Last night, I went to the Tractor Tavern’s annual New Wave Cover Band Night: Love Vigilantes (the New Order band), For the Masses (Depeche Mode), and This Charming Band (Morrissey/The Smiths). It was, frankly, epic. There was a light that will never go out, and people were people on a Blue Monday. I’d been chatting up this charming man throughout the evening, and sometime during “Never Let Me Down Again,” we began spontaneously choreographing little moves.
And that’s when I missed Amy.
I believe Amy played the flute briefly, but this post isn’t about how she practiced music. It’s about how WE “practiced” music together, and why we failed, as friends.
In this case, “practice” doesn’t refer to the honing of skills through repetition; it refers to a state of being, a way of living, like the practice of yoga or the practice of non-violence. Music was a religion for Amy and me. We made each other tapes with obscure songs on them—she would hold the recorder near the record player to capture Bobby Bare’s “Skip a Rope,” and I would hold the recorder near the television to capture bits of dialogue from Singles to put in between songs. We cruised the one mile you could cruise of our town for hours, listening to Erasure and making up elaborate synchronized arm movements we could both do, even while the other was driving. We did that so much. And when I first saw Depeche Mode, on the Songs of Faith and Devotion tour, it was with her. And when he sang the line “I’m taking a ride with my best friend,” we pointed to each other.
And then, in graduate school, she dumped me.
I’ve tried to write about this before. It was the first post I ever made on this blog. We were at least in Facebook contact at that point, but after that post, it seems, it was really over. I would say that it hurt her, but I wouldn’t say I knew anything about Amy anymore by then.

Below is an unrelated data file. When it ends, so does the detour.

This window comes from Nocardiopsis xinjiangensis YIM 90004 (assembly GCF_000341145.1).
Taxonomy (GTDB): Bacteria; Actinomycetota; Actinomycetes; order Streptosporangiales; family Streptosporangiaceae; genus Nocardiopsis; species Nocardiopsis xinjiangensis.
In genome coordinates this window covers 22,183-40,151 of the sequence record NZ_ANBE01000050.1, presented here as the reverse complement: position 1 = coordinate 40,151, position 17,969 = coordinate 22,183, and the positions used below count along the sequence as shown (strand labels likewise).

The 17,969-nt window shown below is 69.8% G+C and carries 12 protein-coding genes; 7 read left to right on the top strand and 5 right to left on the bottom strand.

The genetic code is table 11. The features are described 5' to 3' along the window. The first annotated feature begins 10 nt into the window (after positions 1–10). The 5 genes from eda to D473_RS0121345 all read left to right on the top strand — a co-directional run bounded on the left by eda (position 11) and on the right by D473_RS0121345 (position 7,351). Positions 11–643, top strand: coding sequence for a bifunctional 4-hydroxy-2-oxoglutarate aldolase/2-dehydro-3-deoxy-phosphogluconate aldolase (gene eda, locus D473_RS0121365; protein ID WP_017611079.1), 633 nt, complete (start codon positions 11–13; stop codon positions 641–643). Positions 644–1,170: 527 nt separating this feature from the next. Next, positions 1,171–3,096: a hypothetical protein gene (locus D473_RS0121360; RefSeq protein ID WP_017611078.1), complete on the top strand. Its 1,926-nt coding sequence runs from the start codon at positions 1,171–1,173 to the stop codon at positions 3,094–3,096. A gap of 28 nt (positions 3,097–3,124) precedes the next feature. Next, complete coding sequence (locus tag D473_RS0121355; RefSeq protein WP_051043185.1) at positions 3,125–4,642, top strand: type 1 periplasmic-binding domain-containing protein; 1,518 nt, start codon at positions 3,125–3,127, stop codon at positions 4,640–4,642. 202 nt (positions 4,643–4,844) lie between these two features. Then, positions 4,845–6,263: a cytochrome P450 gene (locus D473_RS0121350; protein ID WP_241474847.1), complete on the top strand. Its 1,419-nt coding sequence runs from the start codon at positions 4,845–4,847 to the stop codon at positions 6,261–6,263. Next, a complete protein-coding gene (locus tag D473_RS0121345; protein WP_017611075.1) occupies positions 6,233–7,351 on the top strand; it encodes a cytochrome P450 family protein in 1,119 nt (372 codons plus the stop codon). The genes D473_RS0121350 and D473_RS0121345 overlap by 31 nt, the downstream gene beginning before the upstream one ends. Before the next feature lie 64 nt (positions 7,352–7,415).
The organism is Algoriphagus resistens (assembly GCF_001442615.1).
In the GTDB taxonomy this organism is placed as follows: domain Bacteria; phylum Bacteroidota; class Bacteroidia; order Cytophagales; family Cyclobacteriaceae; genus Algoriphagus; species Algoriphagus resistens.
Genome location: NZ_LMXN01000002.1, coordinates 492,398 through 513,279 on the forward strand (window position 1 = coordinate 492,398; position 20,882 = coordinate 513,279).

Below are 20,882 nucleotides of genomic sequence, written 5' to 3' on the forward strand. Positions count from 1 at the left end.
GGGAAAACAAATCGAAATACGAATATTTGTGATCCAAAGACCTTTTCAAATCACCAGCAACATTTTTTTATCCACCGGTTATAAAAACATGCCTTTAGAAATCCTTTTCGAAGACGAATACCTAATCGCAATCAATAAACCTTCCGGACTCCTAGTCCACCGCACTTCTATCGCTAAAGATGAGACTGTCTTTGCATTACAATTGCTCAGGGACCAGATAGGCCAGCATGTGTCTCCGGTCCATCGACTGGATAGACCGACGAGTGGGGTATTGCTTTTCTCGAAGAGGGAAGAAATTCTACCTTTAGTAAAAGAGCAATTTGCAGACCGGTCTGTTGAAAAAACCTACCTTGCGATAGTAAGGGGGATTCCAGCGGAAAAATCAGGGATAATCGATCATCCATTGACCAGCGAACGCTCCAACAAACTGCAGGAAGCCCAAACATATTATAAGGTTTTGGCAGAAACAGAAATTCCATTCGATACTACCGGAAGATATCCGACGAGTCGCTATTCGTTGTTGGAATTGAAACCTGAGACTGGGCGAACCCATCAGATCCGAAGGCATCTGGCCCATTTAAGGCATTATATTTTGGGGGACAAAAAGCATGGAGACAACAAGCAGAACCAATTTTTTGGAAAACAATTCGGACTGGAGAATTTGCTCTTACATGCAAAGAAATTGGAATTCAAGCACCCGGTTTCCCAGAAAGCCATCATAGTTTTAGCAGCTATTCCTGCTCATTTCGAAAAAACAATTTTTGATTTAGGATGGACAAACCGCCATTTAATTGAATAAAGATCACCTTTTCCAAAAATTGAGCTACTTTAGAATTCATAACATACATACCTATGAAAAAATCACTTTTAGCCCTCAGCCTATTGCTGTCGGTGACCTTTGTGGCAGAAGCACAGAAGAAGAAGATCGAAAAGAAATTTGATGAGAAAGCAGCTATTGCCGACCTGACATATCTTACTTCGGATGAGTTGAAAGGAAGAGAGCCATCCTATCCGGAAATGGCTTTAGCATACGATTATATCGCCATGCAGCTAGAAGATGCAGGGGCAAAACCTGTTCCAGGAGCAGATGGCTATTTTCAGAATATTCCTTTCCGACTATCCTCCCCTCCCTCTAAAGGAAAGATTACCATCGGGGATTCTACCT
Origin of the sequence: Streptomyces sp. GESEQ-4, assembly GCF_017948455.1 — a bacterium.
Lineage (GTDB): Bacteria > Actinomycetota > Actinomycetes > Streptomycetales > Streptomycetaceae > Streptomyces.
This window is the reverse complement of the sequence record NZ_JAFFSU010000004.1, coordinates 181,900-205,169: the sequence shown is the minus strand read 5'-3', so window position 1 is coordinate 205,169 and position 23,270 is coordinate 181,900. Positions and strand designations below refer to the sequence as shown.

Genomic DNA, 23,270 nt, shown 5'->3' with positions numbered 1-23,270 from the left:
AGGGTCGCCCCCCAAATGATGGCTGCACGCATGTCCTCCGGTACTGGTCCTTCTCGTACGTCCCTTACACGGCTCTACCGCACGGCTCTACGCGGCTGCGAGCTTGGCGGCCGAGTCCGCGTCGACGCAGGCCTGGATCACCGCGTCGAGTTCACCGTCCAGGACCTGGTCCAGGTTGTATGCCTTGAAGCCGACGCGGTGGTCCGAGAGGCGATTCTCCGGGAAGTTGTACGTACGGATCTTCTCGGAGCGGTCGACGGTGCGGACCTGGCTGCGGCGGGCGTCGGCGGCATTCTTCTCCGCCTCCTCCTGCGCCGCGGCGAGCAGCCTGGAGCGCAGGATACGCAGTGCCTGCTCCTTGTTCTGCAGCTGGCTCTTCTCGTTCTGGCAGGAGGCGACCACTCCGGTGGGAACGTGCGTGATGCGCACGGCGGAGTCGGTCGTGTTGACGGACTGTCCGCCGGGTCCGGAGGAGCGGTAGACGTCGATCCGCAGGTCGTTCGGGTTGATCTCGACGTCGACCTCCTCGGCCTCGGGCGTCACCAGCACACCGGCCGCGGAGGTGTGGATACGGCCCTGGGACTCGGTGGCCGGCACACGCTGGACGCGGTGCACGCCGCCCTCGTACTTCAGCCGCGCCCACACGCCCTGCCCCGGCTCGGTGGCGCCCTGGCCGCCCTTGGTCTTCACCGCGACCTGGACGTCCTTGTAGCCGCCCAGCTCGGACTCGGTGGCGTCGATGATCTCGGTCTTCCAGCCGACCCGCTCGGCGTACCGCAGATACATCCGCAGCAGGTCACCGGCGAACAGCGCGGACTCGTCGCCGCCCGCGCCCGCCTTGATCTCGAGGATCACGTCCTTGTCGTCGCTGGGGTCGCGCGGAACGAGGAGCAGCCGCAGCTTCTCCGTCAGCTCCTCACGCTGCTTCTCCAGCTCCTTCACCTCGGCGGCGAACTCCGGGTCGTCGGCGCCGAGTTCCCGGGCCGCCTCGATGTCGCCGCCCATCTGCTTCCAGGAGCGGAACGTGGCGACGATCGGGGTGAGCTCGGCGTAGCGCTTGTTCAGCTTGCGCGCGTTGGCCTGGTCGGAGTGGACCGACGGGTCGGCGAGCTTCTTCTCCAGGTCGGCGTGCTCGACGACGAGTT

This past quarter, I taught creative non-fiction for the first time, and we talked a lot about the stories you aren’t ready to write. We’d listened to a This American Life piece on “Petty Tyrants,” which, unsurprisingly, generated a lot of what is called “revenge prose” from students, as they wrote their own pieces. “Revenge prose” is when, no matter what the author says is the emotional core of the piece, the reader can tell that the real goal of the piece is to get back at someone, to make them look bad and their own selves look better. “If you feel like you’re trying to defend something or prove something,” I said, one day, “you’re probably not ready to write it.”
I said it because I’d been thinking about the Amy piece, how I hadn’t been trying to get back at her, but how I had been trying both to defend myself and to prove something to myself. I’d been trying to defend myself from my own need for the conversation that never happened after she told us we weren’t best friends anymore. She felt there was nothing more to say—she’d just wanted to say it and seemed ok continuing our friendship in a different form, although she would no longer be pointing at ME during “Never Let Me Down.” So, I wrote a piece in lieu of that conversation. I didn’t even ever think she’d read it. I don’t think it’s mean—I still think what is most clear in that piece is that I still don’t feel clear, that I still don’t understand why we couldn’t talk to each other anymore. But there I go—proving something again. Trying to prove that I tried: to understand, to communicate, but the attempt was clumsy, incomplete, unchoreographed and out of sync.
The charming guy at the show was there with his own best friend, it turns out. “I can’t tell you how much I love that guy,” he shouted during “Enjoy the Silence.” Yes, I remember that: the wordless sense of belonging with your best friend, the way your very bodies would turn in unison towards the same lights and dance the same steps. I have a weird medallion from the Songs of Faith and Devotion show—it’s metal, with the astronaut from one of their videos on it. I keep it in a box with other broken things I don’t seem to want to let go of. Maybe I’ll give it to him and accept that while I may not enjoy it, this story is always going to end in silence.